Given that they are safe, effective and cheaper than brand-name drugs, people may want to use generics and make sure their doctor and pharmacist provide the option. Here are a few suggestions:
• Ask your doctor whether a drug he’s prescribing exists in a generic form and what the price difference is. Don’t wait until you reach the pharmacy and experience sticker shock.
• If your drug does not have a generic equivalent, ask your doctor if you can take another medication in the same class that does have a generic form.
• Note that a pharmacist may give you a generic drug instead of a brand-name, unless your prescription says “no substitutions” or “dispense as written.”
• Search the Food and Drug Administration’s Orange Book, a list of all approved generic drugs at www.accessdata.fda.gov/scripts/cder/ob/default.cfm.
• If you switch drugs — generic to brand-name or brand-name to generic — and suspect that doing so has caused negative side effects, you can report them to the FDA’s MedWatch program at https://www.accessdata.fda.gov/scripts/medwatch/medwatch-online.htm.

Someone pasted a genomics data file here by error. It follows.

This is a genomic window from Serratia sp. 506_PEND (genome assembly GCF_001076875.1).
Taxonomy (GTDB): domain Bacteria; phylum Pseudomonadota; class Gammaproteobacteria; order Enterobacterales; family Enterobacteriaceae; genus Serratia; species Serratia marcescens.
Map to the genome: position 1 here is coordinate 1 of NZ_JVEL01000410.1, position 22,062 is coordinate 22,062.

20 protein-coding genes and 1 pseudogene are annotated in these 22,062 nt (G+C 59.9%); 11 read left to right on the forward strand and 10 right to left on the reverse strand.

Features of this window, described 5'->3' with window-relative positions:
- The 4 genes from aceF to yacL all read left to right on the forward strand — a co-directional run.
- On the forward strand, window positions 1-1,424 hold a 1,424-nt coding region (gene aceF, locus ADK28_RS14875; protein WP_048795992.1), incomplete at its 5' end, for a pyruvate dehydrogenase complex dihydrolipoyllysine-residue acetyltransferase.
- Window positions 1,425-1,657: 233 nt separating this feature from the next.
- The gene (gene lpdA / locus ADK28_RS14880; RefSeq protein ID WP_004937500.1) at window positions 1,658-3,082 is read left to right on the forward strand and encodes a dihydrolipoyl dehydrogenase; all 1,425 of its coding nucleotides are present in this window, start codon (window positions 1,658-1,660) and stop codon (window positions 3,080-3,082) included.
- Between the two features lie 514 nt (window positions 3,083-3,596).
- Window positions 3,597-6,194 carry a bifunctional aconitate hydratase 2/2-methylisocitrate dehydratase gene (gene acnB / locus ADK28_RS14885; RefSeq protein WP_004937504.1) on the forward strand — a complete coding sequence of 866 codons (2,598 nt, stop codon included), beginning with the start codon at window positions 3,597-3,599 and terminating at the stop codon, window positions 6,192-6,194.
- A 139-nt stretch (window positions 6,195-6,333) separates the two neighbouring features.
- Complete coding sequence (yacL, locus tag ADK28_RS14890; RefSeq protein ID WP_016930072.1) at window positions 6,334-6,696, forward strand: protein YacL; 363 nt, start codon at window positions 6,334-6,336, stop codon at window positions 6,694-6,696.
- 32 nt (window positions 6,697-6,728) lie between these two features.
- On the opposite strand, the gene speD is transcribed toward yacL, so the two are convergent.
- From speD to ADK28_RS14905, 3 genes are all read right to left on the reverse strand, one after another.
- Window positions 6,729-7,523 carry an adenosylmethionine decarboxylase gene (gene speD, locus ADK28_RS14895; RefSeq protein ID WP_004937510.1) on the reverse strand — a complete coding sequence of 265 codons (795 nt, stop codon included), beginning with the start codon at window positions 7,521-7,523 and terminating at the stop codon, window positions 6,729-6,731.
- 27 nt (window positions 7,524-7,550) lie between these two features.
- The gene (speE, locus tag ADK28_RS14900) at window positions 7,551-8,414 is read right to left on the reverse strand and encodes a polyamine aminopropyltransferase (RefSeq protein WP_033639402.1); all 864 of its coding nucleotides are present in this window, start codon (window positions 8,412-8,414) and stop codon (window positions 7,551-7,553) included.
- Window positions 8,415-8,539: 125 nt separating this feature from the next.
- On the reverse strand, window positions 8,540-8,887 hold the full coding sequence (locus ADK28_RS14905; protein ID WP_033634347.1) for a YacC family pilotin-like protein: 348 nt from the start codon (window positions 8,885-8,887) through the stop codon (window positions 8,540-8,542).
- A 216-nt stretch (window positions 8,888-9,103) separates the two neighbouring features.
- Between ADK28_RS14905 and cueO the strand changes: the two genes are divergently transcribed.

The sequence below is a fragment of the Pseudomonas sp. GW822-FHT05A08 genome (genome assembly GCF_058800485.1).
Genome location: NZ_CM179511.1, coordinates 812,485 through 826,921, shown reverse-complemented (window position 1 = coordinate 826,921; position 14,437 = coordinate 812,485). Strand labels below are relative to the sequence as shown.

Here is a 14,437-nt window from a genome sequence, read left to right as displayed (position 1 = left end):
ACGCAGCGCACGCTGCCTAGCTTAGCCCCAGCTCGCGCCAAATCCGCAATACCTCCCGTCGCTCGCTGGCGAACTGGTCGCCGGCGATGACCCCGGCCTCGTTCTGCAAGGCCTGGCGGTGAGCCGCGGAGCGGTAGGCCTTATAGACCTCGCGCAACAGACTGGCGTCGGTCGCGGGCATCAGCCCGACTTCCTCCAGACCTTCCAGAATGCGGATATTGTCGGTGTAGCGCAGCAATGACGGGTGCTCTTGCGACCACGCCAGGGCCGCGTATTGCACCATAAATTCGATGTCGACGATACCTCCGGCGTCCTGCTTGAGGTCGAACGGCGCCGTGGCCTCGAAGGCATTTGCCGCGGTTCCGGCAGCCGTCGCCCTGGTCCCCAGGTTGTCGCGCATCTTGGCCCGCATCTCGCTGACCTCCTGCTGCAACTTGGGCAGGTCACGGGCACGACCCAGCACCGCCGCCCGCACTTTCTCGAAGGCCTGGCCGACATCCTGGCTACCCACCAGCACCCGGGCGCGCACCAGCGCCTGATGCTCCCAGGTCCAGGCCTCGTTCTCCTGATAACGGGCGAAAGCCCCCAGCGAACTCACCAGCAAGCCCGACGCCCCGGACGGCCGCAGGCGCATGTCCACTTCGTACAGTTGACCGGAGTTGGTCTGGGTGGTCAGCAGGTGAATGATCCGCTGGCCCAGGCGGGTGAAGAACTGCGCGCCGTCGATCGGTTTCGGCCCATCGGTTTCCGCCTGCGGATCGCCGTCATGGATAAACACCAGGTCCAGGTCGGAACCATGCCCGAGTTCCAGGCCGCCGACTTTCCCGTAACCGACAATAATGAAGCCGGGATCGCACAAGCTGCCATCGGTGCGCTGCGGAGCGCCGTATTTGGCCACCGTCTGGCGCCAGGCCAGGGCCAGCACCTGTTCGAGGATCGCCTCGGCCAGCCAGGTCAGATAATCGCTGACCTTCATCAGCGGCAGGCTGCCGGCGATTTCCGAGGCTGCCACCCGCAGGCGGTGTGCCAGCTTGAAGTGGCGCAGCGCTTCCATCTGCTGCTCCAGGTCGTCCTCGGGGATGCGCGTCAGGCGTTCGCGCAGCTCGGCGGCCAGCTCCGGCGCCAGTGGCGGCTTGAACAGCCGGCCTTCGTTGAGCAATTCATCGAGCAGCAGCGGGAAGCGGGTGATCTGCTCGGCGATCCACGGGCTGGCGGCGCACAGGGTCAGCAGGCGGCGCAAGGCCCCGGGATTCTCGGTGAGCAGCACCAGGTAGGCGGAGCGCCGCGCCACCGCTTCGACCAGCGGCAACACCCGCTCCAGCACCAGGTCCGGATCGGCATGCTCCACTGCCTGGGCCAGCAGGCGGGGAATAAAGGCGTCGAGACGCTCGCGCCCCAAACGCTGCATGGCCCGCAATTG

• Whether you are taking brand-name medications or generics, always take the drugs as prescribed.
• Check out the Consumer Reports Best Buy Drugs report and database at www.consumerreports.org/health/best-buy-drugs/best-buy-drugs/generic-and-brand-drugs/index.htm.
Ranit Mishori is a family physician and faculty member in the Department of Family Medicine at Georgetown University School of Medicine.